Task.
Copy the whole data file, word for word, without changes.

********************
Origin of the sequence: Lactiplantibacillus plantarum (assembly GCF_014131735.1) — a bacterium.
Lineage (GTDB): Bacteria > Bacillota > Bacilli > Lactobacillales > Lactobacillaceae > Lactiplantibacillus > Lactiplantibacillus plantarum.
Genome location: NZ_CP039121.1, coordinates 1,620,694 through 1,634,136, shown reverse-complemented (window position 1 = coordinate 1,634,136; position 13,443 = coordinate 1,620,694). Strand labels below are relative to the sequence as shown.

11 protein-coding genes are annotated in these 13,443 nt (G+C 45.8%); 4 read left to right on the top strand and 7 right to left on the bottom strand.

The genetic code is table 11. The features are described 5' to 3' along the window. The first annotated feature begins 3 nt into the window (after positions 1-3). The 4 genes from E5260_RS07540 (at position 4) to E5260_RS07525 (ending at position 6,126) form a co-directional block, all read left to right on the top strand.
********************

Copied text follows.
Origin of the sequence: Lactiplantibacillus plantarum (assembly GCF_014131735.1) — a bacterium.
Lineage (GTDB): Bacteria > Bacillota > Bacilli > Lactobacillales > Lactobacillaceae > Lactiplantibacillus > Lactiplantibacillus plantarum.
Genome location: NZ_CP039121.1, coordinates 1,620,694 through 1,634,136, shown reverse-complemented (window position 1 = coordinate 1,634,136; position 13,443 = coordinate 1,620,694). Strand labels below are relative to the sequence as shown.

11 protein-coding genes are annotated in these 13,443 nt (G+C 45.8%); 4 read left to right on the top strand and 7 right to left on the bottom strand.

The genetic code is table 11. The features are described 5' to 3' along the window. The first annotated feature begins 3 nt into the window (after positions 1-3). The 4 genes from E5260_RS07540 (at position 4) to E5260_RS07525 (ending at position 6,126) form a co-directional block, all read left to right on the top strand.